Most developed countries can expect another decade or more of rising mesothelioma rates before the incidence of the disease starts to wane.
That is one of the major findings in a recent report from The Baird Institute for Applied Heart and Lung Surgical Research in Australia. The report, which looked at the causes, distribution and projected future incidence of malignant mesothelioma, contains both good and bad news for the U.S..
Mesothelioma is an aggressive and often fatal cancer caused by exposure to asbestos. It is thought to be triggered by chronic inflammation and irritation in the lung tissue and the surrounding pleural membrane by the sharp asbestos fibers. Mesothelioma often takes decades to develop. According to the Baird Institute report, the average time from asbestos exposure to mesothelioma diagnosis is greater than 40 years.
Other findings in the report included the fact that the incidence of mesothelioma “varies markedly” between countries and even within the same country. Although the highest annual rates of mesothelioma – approximately 30 cases per million – occur in Australia and Great Britain, the study’s authors say poor reporting makes it difficult to know the extent of the problem in underdeveloped countries. “Global incidence of mesothelioma is likely to be significantly higher than mortality registries suggest due to unreported cases occurring in developing countries,” writes author Benjamin Robinson.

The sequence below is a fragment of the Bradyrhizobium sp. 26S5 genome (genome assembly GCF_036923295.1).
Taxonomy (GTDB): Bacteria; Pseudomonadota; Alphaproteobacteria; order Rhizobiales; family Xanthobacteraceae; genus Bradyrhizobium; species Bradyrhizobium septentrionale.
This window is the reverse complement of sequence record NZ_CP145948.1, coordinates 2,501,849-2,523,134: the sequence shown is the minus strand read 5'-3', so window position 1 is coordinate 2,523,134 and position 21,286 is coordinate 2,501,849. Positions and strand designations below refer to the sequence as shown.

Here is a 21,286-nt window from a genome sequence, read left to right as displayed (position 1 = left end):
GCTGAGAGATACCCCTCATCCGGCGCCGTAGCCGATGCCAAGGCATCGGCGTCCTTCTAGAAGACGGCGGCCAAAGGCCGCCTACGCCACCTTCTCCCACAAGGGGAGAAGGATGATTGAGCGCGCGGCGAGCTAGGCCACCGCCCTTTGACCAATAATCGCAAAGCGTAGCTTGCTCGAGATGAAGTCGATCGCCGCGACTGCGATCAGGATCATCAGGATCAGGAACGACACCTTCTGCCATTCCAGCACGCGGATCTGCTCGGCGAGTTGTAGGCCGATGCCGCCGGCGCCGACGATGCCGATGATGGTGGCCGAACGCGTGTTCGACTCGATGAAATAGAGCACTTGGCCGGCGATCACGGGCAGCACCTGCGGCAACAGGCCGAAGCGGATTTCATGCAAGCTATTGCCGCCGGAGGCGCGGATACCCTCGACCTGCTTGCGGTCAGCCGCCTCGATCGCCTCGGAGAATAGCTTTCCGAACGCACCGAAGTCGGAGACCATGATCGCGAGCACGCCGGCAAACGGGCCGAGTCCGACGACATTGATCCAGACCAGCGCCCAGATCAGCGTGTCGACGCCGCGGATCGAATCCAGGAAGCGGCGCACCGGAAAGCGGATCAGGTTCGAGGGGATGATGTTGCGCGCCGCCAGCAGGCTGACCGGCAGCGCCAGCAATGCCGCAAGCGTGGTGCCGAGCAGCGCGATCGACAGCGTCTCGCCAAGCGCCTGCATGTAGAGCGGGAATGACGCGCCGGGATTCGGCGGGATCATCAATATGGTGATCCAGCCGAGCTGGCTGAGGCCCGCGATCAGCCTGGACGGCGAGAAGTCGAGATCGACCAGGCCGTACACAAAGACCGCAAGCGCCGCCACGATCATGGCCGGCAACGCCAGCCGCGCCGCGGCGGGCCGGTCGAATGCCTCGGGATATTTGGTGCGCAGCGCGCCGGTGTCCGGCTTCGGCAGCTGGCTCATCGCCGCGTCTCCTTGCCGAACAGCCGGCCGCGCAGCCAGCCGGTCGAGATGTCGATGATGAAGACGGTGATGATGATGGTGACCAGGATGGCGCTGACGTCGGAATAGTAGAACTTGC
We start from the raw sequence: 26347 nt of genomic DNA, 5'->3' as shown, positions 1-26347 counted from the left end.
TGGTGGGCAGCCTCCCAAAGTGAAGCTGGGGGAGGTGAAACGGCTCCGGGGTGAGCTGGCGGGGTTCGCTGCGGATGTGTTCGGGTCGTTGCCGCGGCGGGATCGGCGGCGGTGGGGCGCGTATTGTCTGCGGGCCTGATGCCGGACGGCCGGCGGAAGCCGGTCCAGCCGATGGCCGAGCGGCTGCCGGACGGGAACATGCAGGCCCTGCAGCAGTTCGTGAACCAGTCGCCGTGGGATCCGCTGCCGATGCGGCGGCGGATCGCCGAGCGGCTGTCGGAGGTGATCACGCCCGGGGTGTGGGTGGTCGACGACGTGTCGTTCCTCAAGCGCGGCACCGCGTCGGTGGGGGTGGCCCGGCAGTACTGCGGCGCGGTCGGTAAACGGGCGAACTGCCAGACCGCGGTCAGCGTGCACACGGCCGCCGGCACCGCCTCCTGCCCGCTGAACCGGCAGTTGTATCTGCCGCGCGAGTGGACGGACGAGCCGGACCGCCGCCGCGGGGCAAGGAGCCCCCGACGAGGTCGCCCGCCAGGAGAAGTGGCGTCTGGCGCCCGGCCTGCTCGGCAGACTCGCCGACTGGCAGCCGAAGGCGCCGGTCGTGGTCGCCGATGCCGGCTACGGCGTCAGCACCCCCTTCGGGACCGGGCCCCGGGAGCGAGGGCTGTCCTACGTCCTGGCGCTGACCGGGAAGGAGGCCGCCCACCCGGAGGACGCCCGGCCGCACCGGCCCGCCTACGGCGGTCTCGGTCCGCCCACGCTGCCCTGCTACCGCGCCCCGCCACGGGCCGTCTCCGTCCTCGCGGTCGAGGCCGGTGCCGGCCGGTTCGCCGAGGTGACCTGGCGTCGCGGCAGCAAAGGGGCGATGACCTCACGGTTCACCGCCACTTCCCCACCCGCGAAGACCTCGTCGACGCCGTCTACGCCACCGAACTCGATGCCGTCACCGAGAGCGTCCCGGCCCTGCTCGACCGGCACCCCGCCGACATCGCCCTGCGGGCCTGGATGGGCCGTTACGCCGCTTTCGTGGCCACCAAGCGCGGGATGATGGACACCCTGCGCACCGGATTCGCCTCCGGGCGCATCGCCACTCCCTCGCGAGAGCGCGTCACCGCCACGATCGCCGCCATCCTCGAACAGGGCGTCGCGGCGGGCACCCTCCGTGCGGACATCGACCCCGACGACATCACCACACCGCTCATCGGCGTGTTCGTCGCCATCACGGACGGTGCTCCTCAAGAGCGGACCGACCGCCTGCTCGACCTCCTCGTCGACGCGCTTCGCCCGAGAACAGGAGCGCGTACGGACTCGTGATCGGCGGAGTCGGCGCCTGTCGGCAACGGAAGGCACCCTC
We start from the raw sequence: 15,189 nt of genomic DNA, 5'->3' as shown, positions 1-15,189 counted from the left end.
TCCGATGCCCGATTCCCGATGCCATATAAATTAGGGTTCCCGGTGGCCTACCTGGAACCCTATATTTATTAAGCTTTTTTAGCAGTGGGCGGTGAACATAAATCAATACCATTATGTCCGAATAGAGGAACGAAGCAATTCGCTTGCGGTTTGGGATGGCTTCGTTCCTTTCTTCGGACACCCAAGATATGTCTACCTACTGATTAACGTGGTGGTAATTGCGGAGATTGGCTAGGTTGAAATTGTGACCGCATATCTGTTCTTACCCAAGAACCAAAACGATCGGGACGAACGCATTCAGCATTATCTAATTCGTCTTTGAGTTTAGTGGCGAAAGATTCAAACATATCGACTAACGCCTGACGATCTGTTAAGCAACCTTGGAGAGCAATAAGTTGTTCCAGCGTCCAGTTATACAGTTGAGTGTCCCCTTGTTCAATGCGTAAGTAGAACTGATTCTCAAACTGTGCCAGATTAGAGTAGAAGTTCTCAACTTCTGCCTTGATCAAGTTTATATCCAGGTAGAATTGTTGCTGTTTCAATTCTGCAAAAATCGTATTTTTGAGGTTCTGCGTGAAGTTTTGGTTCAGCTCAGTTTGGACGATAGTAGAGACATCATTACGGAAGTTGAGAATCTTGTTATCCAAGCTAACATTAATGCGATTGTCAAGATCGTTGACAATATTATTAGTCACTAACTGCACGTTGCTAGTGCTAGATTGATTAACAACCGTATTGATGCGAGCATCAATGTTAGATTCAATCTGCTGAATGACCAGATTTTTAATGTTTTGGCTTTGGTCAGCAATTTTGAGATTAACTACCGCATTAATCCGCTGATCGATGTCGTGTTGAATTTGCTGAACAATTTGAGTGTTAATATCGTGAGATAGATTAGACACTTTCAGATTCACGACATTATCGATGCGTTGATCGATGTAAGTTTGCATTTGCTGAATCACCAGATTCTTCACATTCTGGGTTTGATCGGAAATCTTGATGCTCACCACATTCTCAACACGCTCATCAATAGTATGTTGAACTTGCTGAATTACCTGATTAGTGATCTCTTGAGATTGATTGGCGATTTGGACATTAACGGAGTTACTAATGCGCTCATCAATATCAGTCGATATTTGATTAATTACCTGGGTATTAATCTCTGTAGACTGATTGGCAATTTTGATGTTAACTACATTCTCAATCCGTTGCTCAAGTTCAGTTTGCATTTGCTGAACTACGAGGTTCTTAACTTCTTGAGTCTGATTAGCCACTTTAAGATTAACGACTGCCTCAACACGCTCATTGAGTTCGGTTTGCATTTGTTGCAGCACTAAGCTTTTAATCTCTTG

The report confirmed that mesothelioma continues to be primarily a male disease and that risk increases with older age. However, the researchers also note that the proportion of people contracting mesothelioma from non-occupational asbestos exposure, including people exposed on do-it-yourself renovation projects and women exposed through second-hand contact with a spouse’s work clothes, is on the rise.
The most hopeful finding in the report is the fact that the incidence of mesothelioma in the U.S. appears to have peaked in 2005 and is now in a slow decline. The disease will remain a threat in the U.S. for many years, however an estimated 85,000 cases of mesothelioma are expected to occur between 2000 and 2050. Of the other developed countries examined in the report, including the UK, Australia, Italy and Japan, mesothelioma incidence rates are still rising and are expected to peak before 2030.
The Baird Institute mesothelioma study was published in the Annals of Cardiothoracic Surgery.
Robinson, B, “Malignant pleural mesothelioma: an epidemiological perspective”, November 2012, Annals of Cardiothoracic Surgery, Vol. 1, No. 4.